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Forum » SpaceEngine » Science and Astronomy Discussions » Exoplanet News Thread (Post here any discoveries related to extrasolar planets)
Exoplanet News Thread
spacerDate: Wednesday, 24.08.2016, 20:25 | Message # 241
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simonecinque1992, its artist work. you couldnt know how it looks like exactly without been there biggrin
maybe in the future with super telescopes we will be able to detect features on the planet to help us understand how it really looks like and made off





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PlutonianEmpireDate: Wednesday, 24.08.2016, 21:44 | Message # 242
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I looked at the table provided by the paper, and it said the Eccentricity for Proxima B was <0.35. Does that mean the eccentricity *is* 0.35 or anwhere between 0 and 0.35?




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HornblowerDate: Wednesday, 24.08.2016, 22:51 | Message # 243
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Ok place your bets people!
What type of planet do you think Proxima b is?
I think it's going to be either a desert or a selena
 
MosfetDate: Wednesday, 24.08.2016, 22:51 | Message # 244
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I think it means that 0.35 it's a lower measurement limit posed by the method used to take the measure, so right now with data at our disposal, we can only say that eccentricity is less than 0.35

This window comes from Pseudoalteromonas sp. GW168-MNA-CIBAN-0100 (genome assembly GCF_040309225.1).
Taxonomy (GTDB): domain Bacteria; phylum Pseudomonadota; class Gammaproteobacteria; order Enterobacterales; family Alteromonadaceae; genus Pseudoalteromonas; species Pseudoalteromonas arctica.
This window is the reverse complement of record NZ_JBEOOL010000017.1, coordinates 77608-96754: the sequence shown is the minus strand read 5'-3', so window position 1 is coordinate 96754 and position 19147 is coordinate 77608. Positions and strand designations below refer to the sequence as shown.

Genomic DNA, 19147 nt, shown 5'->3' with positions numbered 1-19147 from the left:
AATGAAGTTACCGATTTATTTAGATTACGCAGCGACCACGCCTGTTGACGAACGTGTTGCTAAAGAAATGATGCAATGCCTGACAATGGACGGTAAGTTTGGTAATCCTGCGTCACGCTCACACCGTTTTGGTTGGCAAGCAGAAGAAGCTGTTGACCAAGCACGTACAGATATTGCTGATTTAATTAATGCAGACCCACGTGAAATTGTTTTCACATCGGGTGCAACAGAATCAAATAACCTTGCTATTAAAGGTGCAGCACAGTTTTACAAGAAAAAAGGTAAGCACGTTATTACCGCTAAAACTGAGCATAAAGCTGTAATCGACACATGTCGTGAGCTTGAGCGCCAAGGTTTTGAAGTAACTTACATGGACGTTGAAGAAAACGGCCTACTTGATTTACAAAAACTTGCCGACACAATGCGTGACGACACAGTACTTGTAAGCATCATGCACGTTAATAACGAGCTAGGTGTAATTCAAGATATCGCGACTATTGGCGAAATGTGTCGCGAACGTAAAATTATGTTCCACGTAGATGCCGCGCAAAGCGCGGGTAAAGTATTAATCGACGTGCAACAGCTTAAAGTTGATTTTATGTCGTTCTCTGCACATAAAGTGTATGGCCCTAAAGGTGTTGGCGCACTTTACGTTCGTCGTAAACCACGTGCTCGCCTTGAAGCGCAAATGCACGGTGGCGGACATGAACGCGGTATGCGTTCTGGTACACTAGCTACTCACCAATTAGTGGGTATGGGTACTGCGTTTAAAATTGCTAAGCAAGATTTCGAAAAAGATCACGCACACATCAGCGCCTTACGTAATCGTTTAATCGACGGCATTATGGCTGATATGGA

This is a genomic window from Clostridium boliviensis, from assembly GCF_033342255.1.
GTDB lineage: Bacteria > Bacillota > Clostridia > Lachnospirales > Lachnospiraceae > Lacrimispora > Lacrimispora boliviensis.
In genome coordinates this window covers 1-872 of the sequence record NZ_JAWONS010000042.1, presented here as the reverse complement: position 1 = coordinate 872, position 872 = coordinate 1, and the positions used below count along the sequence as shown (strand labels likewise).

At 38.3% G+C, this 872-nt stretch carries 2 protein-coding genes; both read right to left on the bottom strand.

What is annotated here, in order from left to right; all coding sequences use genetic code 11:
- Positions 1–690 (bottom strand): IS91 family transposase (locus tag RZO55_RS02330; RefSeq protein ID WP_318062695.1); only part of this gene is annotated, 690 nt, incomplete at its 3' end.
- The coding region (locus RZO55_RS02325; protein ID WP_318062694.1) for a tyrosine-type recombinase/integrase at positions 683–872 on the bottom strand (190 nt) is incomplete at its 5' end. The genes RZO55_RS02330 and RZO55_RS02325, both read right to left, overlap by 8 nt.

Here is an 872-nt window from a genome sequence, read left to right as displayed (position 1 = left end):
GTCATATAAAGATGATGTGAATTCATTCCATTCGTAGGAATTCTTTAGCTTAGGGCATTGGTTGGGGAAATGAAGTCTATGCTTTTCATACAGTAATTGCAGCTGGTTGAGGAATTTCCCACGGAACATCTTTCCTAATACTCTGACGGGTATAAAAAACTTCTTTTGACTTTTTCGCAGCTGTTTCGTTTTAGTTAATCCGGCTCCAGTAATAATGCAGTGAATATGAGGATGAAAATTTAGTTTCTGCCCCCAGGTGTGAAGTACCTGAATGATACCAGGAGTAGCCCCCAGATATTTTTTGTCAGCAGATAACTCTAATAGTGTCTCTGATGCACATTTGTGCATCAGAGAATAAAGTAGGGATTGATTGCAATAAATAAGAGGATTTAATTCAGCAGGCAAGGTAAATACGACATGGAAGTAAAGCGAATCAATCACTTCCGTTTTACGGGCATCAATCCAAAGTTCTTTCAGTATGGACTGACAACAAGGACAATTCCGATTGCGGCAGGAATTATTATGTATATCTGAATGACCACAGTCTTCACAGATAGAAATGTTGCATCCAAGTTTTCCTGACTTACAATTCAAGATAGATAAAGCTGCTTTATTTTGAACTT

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ŞtefanDate: Thursday, 25.08.2016, 07:23 | Message # 245
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I made a little code for Proxima Centauri and Proxima b



Be careful through, I had to remove the Hipparcos entry for Proxima, as it spawned alongside this new version of Proxima, and I couldn't correct the luminosity of the Hipparcos entry.

Here are some pictures of Proxima b:





Oddly enough, its temperature (with that neglijible 2 degrees greenhouse) varies between 12 and 66 degrees Celsius... much higher than I expected with the data from ESO. Its stellar flux is only 63% of that of Earth, shouldn't it be colder?...

Anyway, for the unknown eccentricity, I put half of 0.35, namely 0.175.

Attachments: 4634149.jpg(112Kb) · 5269696.jpg(126Kb)


Edited by Ştefan - Thursday, 25.08.2016, 08:42